AWhile the national teams have adjusted to Australia and New Zealand in recent weeks, many coaches and staff have been doing what everyone else is doing and catching up on the news from the various teams to see how they are doing. That’s when an international tournament gets that enticing independence. All eyes are still on the USA, especially as this is Megan Rapinoe’s last World Cup and the side are looking to defeat her with a historic third straight win.
However, when the defending champions look around the pitch themselves, they don’t see what they used to see. Of course, there is the usual confidence, but also a certain amount of caution. The gap to the rest is not that big. With Rapinoe’s retirement, a greater era could well come to an end, as the dominant factor in women’s football over the last decade has been that USA has enjoyed a much longer-term development than the rest of football. That’s seen as particularly influential in terms of physical condition, but there’s a general feeling that European football and Australia have caught up.
England certainly wouldn’t be scared there, especially considering how they defeated the USA in that crucial game in October.
This could well be a threshold tournament. In many ways, of course, this can be used to describe almost any women’s tournament at this stage of game development. It’s evolving so fast that everyone brings something new. Historically, Australia and New Zealand will still have had a lot more than most.
It’s fittingly the biggest ever, as it features 32 teams and is taking place in two countries for the first time, at a time when footballing cultures like England are enjoying a boom in interest and Spain some of the best attended games in the world experienced . Then joy reigns in both New Zealand and Australia, with the latter host country trying to carry that emotional momentum all the way to the trophy itself. If ever there was a time to expand the tournament, it’s now.
This has still drawn the counter-argument that it has expanded too quickly and will merely create a group stage that is essentially a pre-tournament riddled with disagreements. There’s a real feeling – not least with the eight to 12 teams who genuinely believe they can do it – that the ‘real World Cup’ won’t begin until the round of 16 in August.
That’s likely a cost factor in the expansion, but the real question is whether the value outweighs it.
That could be a resounding yes, especially considering the value that cannot be measured. This is the excitement that will be felt in the participating countries, especially among the eight debutants who are reaching this level for the first time or those who are new to such a level. Put simply, new heroes and influences are born. New memories emerge. It may sound corny, but you only have to look at last summer in England to see the truth. There’s nothing quite like the excitement that comes with participating.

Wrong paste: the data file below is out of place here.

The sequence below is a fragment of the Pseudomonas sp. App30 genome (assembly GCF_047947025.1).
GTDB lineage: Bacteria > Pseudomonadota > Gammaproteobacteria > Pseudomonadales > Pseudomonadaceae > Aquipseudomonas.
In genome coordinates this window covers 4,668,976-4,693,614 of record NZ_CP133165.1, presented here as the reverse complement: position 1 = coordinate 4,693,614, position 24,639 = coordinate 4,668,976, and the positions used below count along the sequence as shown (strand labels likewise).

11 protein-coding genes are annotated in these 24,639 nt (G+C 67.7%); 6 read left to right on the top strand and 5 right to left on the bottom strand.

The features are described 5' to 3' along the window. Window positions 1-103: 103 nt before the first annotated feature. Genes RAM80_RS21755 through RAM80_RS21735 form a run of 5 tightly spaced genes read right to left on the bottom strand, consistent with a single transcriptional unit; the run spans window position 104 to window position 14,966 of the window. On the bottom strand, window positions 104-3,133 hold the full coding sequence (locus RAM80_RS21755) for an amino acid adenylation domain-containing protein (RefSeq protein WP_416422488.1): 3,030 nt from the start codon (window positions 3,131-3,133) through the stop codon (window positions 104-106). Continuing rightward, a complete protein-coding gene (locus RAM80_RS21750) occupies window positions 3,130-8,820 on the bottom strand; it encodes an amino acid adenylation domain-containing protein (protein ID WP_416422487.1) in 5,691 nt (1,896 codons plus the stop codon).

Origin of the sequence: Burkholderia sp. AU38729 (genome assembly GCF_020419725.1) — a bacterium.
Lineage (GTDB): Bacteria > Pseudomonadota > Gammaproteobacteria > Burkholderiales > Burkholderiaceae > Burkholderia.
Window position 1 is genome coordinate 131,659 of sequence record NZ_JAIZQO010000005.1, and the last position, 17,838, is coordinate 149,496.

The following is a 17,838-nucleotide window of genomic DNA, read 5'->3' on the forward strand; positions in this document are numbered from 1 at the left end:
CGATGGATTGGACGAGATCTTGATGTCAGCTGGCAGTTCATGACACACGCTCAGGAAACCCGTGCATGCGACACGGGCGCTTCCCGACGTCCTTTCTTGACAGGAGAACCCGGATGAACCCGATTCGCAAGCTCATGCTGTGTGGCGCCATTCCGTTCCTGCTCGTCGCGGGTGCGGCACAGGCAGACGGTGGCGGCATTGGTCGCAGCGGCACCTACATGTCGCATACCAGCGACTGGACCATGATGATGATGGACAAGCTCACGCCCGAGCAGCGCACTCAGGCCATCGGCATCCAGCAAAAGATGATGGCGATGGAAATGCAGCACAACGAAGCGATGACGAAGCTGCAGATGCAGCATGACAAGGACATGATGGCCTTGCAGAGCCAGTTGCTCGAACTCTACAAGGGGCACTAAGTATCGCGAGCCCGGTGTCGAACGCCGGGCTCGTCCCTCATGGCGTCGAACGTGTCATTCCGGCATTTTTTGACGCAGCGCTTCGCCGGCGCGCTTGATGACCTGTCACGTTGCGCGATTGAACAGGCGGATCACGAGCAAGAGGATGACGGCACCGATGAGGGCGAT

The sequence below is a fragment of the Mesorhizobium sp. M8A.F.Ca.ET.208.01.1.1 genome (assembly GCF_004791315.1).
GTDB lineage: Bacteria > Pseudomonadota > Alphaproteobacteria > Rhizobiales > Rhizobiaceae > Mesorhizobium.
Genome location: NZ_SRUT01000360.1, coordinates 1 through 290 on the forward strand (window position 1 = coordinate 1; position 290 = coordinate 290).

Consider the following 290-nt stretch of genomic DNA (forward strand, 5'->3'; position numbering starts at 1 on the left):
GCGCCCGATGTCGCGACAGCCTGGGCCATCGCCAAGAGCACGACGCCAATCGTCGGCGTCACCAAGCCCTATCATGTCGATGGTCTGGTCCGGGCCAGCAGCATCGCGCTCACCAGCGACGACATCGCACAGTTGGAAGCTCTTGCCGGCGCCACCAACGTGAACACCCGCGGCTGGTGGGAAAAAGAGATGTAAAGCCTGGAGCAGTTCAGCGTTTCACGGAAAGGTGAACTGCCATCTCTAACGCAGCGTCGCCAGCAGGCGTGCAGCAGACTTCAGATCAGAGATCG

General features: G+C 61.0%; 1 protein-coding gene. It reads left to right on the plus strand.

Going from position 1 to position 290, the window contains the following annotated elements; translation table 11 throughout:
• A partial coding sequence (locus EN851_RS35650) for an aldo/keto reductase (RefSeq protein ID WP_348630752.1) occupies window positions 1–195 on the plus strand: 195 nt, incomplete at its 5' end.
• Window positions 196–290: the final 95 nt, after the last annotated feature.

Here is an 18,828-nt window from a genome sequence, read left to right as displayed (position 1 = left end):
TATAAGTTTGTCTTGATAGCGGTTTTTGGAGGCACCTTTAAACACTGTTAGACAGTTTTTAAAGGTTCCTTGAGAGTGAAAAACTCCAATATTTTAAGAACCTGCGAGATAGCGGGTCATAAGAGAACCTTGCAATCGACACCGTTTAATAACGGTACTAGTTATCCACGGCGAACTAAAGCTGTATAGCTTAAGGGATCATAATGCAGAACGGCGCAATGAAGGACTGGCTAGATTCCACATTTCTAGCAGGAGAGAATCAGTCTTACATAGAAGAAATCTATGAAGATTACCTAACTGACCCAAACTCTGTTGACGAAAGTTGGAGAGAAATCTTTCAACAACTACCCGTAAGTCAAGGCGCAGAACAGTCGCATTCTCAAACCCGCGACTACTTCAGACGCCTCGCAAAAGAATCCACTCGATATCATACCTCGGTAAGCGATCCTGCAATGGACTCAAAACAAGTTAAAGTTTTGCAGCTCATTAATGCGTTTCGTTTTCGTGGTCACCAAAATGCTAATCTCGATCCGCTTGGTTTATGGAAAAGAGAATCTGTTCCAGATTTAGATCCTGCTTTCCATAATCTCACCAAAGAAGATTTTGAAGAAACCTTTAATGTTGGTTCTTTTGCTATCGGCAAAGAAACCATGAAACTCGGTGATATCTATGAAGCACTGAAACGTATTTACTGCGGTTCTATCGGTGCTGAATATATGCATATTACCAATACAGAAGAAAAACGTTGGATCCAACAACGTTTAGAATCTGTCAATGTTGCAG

Ireland is almost the perfect example in this regard. They belong to an emerging middle class between the favorites and the underdogs who are mainly hoping to develop this season. There are so many banners across the country and the team has been featured regularly on TV. Imagine repeating this a few times, notably in the Philippines and Morocco. Many traditional men’s soccer cultures feel the same way. Argentina are desperate for a first win. Italy, Portugal and Denmark aim for the next step up.
This helped make the second game of the tournament perhaps the biggest event of the opening stage. Hopefully Australia-Ireland will set the tone in terms of atmosphere. As well as launching a campaign which the hosts hope will be victorious, it has also garnered keen interest from the region’s vast Irish diaspora. It has already moved from the Sydney Football Stadium to the 82,500 capacity Stadium Australia.
It’s a treat to enjoy for all sorts of reasons.
It’s also one that unintentionally hints at some of the other challenges that the specific stage of this World Cup brings.
As glorious as Australia and New Zealand are as hosts, it’s a bit unfortunate that this tournament comes at a time when Europe is investing so heavily in women’s football and so many sides across the continent are seeing themselves as winners. Your games will be far from prime time.
This indeed played a role in the unfortunate delay in broadcasting rights in Europe, although one felt that some broadcasters were cynically keen to use this pretext to downplay Fifa. Late morning and afternoon kick-offs are still great for the many children who make up the Women’s World Cup crowd due to the more diverse demographics.